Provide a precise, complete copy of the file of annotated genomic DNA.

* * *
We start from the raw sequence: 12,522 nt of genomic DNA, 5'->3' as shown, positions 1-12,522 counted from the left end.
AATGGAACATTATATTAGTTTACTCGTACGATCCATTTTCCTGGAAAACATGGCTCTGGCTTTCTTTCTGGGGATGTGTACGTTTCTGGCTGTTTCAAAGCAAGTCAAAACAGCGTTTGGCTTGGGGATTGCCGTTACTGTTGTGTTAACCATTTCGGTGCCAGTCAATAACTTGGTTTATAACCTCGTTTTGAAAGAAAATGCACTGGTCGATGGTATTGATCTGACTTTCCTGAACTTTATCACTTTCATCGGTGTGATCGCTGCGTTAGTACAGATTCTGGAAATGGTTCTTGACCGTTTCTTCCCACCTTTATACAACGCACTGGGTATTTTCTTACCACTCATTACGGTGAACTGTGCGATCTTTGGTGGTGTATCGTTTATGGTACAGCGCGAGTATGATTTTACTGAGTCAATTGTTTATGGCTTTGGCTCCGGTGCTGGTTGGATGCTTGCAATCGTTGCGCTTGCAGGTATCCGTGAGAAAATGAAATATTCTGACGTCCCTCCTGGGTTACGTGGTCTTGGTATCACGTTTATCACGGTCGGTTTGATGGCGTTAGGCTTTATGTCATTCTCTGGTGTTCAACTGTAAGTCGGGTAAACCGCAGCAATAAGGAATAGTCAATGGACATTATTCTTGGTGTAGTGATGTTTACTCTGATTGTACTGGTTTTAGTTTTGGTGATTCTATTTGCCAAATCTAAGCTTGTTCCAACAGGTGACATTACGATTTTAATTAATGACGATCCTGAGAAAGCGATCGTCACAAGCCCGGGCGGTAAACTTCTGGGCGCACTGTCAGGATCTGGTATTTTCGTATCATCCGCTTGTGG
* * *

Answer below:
We start from the raw sequence: 12,522 nt of genomic DNA, 5'->3' as shown, positions 1-12,522 counted from the left end.
AATGGAACATTATATTAGTTTACTCGTACGATCCATTTTCCTGGAAAACATGGCTCTGGCTTTCTTTCTGGGGATGTGTACGTTTCTGGCTGTTTCAAAGCAAGTCAAAACAGCGTTTGGCTTGGGGATTGCCGTTACTGTTGTGTTAACCATTTCGGTGCCAGTCAATAACTTGGTTTATAACCTCGTTTTGAAAGAAAATGCACTGGTCGATGGTATTGATCTGACTTTCCTGAACTTTATCACTTTCATCGGTGTGATCGCTGCGTTAGTACAGATTCTGGAAATGGTTCTTGACCGTTTCTTCCCACCTTTATACAACGCACTGGGTATTTTCTTACCACTCATTACGGTGAACTGTGCGATCTTTGGTGGTGTATCGTTTATGGTACAGCGCGAGTATGATTTTACTGAGTCAATTGTTTATGGCTTTGGCTCCGGTGCTGGTTGGATGCTTGCAATCGTTGCGCTTGCAGGTATCCGTGAGAAAATGAAATATTCTGACGTCCCTCCTGGGTTACGTGGTCTTGGTATCACGTTTATCACGGTCGGTTTGATGGCGTTAGGCTTTATGTCATTCTCTGGTGTTCAACTGTAAGTCGGGTAAACCGCAGCAATAAGGAATAGTCAATGGACATTATTCTTGGTGTAGTGATGTTTACTCTGATTGTACTGGTTTTAGTTTTGGTGATTCTATTTGCCAAATCTAAGCTTGTTCCAACAGGTGACATTACGATTTTAATTAATGACGATCCTGAGAAAGCGATCGTCACAAGCCCGGGCGGTAAACTTCTGGGCGCACTGTCAGGATCTGGTATTTTCGTATCATCCGCTTGTGG